One thing that has always puzzled me since I began reading and listening to Reformed theologians and writers deal with the TULIP, is that they almost unanimously seem to lament the fact that there is a “Five Points of Calvinism” in the first place. They complain that it raises more questions and seems to cause more confusion and more problems than it solves, but they just keep on referring to it and using it anyway. But when they use it they often rename the points in the acronym.
For those who may not know, the letters in TULIP are the first letters to a list of doctrines which reveal how God in his sovereignty saves sinners by his grace. These doctrines are:
P-Perseverance of the Saints
These doctrines are a summary of the five part document from the seventeenth century called the Canons of Dort, which were published upon the completion of the Synod of Dort, a council consisting of many Reformed churches throughout Europe at the time which had to convene in order to respond to the theological challenges within the Dutch Reformed Church by a formerly Reformed minister by the name of Jacob Arminius. He had originally published a five-point list of his own which denied certain teachings of Scripture which too clearly evidence the sovereignty of God in showing mercy to, and hardening, whomever he wills (Romans 9:18).
Arminius’ modified doctrines tended to limit God’s sovereignty in favor of the unlimited freedom of man’s will. Mimicking the TULIP acronym, I’ve noticed that some modern writers similarly outline the five points of Arminius with another flower acronym, DAISY. The titles consist of Diminished Depravity, Abrogated Election, Impersonal Atonement, Sedentary Grace, Yielding Eternal Uncertainty.
For some reason, the complaints Reformed writers make usually leave me wondering if they’re making a mountain out of a mole hill. Perhaps too many Reformed writers distrust homiletical mnemonic devices more than I thought? There’s no telling. However, when Seth McBee updated his Facebook status, registering his complaints against J. I. Packer’s views on Limited Atonement in his famous introduction to John Owen’s masterpiece, The Death of Death in the Death of Christ, for his supposed arrogance in condemning the Arminian general atonement view in no uncertain terms, I was intrigued. What? Someone claiming to be Reformed, yet disagreeing with Packer’s view of the atonement? That’s when we began the discussion over at his blog to which I directed you a couple of days ago (see the previous post).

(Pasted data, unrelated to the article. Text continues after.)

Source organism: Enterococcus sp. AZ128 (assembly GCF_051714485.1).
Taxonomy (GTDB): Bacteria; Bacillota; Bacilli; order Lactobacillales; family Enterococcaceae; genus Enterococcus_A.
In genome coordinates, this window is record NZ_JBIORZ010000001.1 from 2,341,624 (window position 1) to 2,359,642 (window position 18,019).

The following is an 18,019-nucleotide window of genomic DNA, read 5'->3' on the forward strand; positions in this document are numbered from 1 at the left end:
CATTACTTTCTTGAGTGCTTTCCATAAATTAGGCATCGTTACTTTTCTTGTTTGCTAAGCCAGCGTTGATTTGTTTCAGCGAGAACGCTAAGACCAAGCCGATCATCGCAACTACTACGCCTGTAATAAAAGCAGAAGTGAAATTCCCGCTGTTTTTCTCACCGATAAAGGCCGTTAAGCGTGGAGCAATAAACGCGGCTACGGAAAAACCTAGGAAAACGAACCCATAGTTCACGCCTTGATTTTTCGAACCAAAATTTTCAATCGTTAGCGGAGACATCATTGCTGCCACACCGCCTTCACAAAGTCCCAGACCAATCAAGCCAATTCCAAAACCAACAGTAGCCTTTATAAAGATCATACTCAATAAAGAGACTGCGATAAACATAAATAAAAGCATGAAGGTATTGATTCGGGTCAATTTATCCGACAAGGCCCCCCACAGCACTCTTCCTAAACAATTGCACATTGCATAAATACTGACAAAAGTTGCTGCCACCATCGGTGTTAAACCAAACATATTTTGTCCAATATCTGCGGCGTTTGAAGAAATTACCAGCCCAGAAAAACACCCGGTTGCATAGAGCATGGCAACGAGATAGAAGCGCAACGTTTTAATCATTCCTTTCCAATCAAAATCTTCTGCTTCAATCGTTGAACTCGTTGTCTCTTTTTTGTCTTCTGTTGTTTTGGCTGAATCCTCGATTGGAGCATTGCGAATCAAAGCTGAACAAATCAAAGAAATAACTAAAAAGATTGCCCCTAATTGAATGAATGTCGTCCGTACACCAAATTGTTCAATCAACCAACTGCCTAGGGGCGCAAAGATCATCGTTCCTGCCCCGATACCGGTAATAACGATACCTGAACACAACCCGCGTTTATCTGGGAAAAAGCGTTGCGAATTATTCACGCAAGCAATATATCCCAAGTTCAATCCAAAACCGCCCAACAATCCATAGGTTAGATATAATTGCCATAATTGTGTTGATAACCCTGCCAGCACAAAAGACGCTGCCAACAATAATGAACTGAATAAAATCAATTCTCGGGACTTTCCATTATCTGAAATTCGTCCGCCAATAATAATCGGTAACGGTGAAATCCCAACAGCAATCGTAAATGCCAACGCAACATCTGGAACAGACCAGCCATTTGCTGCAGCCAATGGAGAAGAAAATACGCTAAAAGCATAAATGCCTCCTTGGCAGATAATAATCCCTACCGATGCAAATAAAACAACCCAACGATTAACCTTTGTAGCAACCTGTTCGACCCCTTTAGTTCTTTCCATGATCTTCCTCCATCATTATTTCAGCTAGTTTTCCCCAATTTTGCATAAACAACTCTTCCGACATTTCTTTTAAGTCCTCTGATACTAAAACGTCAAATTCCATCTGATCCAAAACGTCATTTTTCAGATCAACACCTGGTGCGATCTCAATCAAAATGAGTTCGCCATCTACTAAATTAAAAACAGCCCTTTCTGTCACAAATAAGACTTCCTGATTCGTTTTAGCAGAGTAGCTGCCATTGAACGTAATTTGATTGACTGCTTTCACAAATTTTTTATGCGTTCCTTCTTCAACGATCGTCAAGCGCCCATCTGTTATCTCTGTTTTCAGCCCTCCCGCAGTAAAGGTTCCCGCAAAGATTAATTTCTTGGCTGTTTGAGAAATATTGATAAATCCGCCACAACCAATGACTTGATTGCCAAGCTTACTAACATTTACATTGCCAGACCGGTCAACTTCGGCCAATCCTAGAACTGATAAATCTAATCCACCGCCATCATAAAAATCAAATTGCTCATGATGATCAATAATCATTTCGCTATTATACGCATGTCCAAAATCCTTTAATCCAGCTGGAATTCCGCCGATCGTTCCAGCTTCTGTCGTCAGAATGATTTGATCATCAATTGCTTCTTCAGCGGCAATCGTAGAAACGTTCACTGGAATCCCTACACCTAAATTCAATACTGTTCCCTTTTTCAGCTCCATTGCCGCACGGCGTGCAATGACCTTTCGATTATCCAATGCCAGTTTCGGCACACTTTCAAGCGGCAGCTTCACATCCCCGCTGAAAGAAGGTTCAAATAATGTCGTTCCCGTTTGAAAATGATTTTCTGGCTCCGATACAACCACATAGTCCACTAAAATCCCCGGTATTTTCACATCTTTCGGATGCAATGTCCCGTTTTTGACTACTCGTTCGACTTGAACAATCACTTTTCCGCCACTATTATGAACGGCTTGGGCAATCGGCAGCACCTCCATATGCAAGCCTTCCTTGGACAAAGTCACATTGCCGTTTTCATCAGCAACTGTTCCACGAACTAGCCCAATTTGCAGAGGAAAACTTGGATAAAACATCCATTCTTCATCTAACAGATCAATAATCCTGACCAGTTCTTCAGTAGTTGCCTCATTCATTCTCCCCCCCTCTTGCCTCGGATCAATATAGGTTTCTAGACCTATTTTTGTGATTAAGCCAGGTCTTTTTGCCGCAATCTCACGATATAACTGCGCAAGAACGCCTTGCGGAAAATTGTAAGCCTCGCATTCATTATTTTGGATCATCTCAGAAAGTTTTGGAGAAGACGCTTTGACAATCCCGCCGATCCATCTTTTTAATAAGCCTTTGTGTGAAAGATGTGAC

So, anyway, I printed out the online copy of Packer’s intro, to read up on his “objectionable” views on Limited Atonement. It wasn’t far into the essay that he began to list the deficiencies in the TULIP, just like all the lower lights in Reformed theology. For the first time, I finally got it. Or at least I finally found a claimed deficiency in the TULIP that actually made sense and didn’t leave me wondering. Here’s what he wrote:
There is a fifth way in which the five-point formula is deficient. Its very form (a series of denials of Arminian assertions) lends color to the impression that Calvinism is a modification of Arminianism; that Arminianism has a certain primacy in order of nature, and developed Calvinism is an offshoot from it. Even when one shows this to be false as a matter of history, the suspicion remains in many minds that it is a true account of the relation of the two views themselves. For it is widely supposed that Arminianism (which, as we now see, corresponds pretty closely to the new gospel of our own day) is the result of reading the Scriptures in a ‘natural’, unbiased, unsophisticated way, and that Calvinism is an unnatural growth, the product less of the texts themselves than of unhallowed logic working on the texts, wresting their plain sense and upsetting their balance by forcing them into a systematic framework which they do not themselves provide.
An epiphany! The TULIP can tend to encourage people to assume that the answer to “which came first?” is Arminianism, when in reality, the reverse is the case. The five points of Calvinism are mostly stated in a negative form because they are denying claims the Arminians made when they were trying to modify Calvinism, the doctrine that arises the more legitimately from the text of Scripture.
Okay, now I’ll play ball. Like I said, one of the funny things about all the Calvinist critics of the Five points is that they like to try to rewrite the points. Again, I was always left dissatisfied. For example, R. C. Sproul likes to retitle Total Depravity as “Radical Corruption” (as if that clears anything up). Some others recast Limited Atonement as “Definite Atonement.” Again, another loser in my book. Recalling these misadventures in homiletics, I decided I’d enter the realm of “Reforming” the TULIP with my own list of titles that, in my estimation, do not state things in the form of denials of someone else’s view, but positively presents the doctrines of grace. Here’s what I came up with. I hope you find them enlightening:
The Spiritual Death of the Sinner (formerly, Total Depravity)
The Electing Grace of the Father (formerly, Unconditional Election)
The Redeeming Grace of the Son (formerly, Limited Atonement)
The Saving Grace of the Spirit (formerly, Irresistable Grace)
Persevering Grace for the Saint (formerly, Perseverance of the Saints).